Woody took a deep breath and exhaled slowly. He’d been imagining this moment for the past eighty years, dreading the day he hoped would never come. Of course he knew it would, it was unavoidable. Time only stood still for him. Yet no matter how many times he lied to himself, he knew it was going to happen. Now all he could now do was accept what he’d tried to avoid.
He wasn’t sure what exactly he was going to do or say, all he knew was that it was absolutely forbidden. “Do not speak, do not be seen.” He’d followed the rule since his creation, watched silently as his friends were tossed away, as Andy himself carried him off into the darkness. He’d let dozens of the others vanish from his life without so much as a peep, the empty stare of their plastic eyes constantly flashing back to life every night he slept. He’d tried to move on, tried to pretend that it was just the way life worked, but he remembered each and every one one. Jessie, Rex, Hamm, and even Buzz—he had been the hardest, sold at a sale to a young boy while Woody had been spared. No matter who, though, he regretted each time he silently watched them disappear. This one, however, he’d not let go quietly. He no longer cared about tradition; he refused to stay home while they carted him away.
“Hi, Andy,” Woody said, climbing out of the red duffle bag lying on the stand beside Andy’s bed.
Andy opened his eyes, the wrinkles around his skin widening slightly as he blinked. He glanced around the room, the bone white bed sheets pulled up to just below his chin, before closing his eyes again. Some sort of strange machine beeped steadily beside him, a single green line running up and down its screen like a mountain range.
Woody pulled himself the rest of the way out of the bag and jumped down to onto oak nightstand with a soft tap. He stood for a moment, staring at the unfamiliar man beside him, silently reminding himself that it was Andy, that it was the person he’d known for so long. He took a few steps toward the side of the bed.
“Andy,” he whispered, staring directly at the side of his tired face. He looked nothing like the boy he’d grown to love, nor the young adult he’d been the last time Woody had seen him. That was almost sixty years ago, with each day since crawling slowly by. Sure, Andy occasionally climbed up into the attic, searching for something that was never his old, trusted toy, but Woody could never see him. He’d been stored in a dark corner of the attic, and that was where he had to stay each and every time Andy visited. “Do not speak, do not be seen.” The moment the creak of footsteps echoed through the otherwise silent attic, he’d rush back into the box and recreate the uncomfortable position he’d been left in.
Andy opened his eyes again, peering around the room until finally noticing Woody.
“Woody?” Andy whispered, leaning up on his elbows, the white hospital gown wrapping tightly around his chest. He glanced around the room again, as if looking for someone, his breathing slow and labored.
“Hi, Andy,” Woody said, his voice cracking slightly. He removed his brown, plastic cowboy hat and placed it over his chest.
Andy stared at Woody, his eyes growing wide.
“It’s been a while,” he continued, taking a step forward and placing his hat back on his head. He’d been imaging this moment for so long, playing out each and every possible outcome since the first time Andy had picked him up.
“What’s going on here?” Andy said, his voice tired and slow, a slight rasp to his words. “How are you talking?” His head was almost bald now, brown liver spots surrounding the skin on his scalp. Wrinkles crossed each and every way over his face, like the lines on the map Woody had guiltily read again and again in the darkness of the attic. Still, he could make out the familiar face of the boy he’d known so many years ago, the same eyes he’d stared into while they played on the bedroom floor.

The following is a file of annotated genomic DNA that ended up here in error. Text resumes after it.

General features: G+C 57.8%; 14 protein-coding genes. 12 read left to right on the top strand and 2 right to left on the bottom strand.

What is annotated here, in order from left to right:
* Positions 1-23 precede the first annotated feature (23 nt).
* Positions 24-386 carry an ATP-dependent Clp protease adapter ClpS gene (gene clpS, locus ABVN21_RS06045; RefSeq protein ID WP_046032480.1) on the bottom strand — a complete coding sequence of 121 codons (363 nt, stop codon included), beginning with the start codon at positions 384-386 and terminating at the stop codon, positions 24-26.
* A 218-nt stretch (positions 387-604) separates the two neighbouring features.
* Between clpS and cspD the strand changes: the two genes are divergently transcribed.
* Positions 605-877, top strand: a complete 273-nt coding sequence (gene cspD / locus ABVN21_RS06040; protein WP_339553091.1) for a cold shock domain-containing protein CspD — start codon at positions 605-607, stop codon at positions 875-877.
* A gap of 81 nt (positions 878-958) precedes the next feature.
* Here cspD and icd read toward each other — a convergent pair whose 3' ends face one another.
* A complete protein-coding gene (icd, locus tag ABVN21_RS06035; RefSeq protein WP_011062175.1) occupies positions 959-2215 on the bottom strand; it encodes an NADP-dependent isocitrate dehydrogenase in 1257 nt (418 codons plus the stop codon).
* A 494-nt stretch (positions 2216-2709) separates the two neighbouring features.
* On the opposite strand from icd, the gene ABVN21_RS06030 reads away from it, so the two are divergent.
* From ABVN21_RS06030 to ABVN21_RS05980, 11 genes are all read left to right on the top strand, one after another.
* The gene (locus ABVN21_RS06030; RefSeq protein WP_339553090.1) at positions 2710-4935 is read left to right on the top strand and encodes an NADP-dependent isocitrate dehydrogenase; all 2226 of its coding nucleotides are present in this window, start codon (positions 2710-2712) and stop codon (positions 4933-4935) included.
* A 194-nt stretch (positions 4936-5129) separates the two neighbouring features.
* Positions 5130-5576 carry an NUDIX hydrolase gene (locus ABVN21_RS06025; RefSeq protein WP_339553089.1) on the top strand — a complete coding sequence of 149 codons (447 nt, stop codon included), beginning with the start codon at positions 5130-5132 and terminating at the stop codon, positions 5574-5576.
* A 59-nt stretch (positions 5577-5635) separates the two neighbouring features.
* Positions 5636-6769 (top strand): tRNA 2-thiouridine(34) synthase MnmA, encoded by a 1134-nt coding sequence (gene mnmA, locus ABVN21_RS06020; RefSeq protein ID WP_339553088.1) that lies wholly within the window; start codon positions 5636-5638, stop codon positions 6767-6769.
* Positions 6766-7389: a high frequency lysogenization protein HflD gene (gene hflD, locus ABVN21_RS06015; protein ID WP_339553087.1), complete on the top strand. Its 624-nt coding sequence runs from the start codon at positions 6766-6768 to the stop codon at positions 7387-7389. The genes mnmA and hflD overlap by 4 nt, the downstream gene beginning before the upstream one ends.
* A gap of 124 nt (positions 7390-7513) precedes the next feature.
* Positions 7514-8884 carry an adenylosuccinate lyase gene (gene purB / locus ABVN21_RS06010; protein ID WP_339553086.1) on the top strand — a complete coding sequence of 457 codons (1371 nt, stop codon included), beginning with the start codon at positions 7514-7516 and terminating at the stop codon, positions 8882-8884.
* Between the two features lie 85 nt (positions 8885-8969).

“I always have been,” Woody said, smiling, “you just never caught on.”
Andy opened his mouth slightly, then closed it.
“You don’t have to say anything,” Woody said, taking another step forward. He was close enough now to reach out and touch Andy, but something prevented him from doing so. “I know it’s strange, seemingly impossible even. I don’t expect you to understand, either. I just want you to know that I’m going to miss you.”
“What do you mean?” Andy said, pushing himself up further. The beeping machine beside his bed increased its pace slightly.
“Do you remember when we used to play with Bo Peep? She used to get kidnapped, or locked away, or eaten by Rex. He used to love that. Do you remember?”
Andy nodded slowly, his mouth slightly ajar.
“I still think about those days,” Woody said, “they were the best of my life.” He paused. “I want you to know that I’m not mad at you for putting me away. Everybody has to grow up, I understand that.”
Andy stared at Woody, his eyes growing slightly red as his lips pursed together. The machine began beeping even quicker.
“Thank you for never giving me away,” Woody continued. “Getting to hear you grow up, even if I couldn’t watch, was really all I could ask for. The day you first brought home your son, I can’t tell you how happy I was. Not because I thought I’d be brought back down or something, but because I knew you were happy. Then the grand-kids started flowing in. I’d always smile when I heard you laughing with them. That’s why I stayed put all these years, I was happy just to hear you.”
“Woody,” Andy said, his eyes still wide, the crimson around his iris’ giving way to a tear. He stared for another moment, his mouth partially open, before lowering himself back down onto the pillow, his head remaining sideways, eyes still locked on Woody. The mountain range on the screen behind grew steeper and steeper with each hastened beep, before finally sloping to a smooth, flat plain.
“It’s all right,” Woody smiled, leaning over and placing his plastic hand on the tip of Andy’s finger.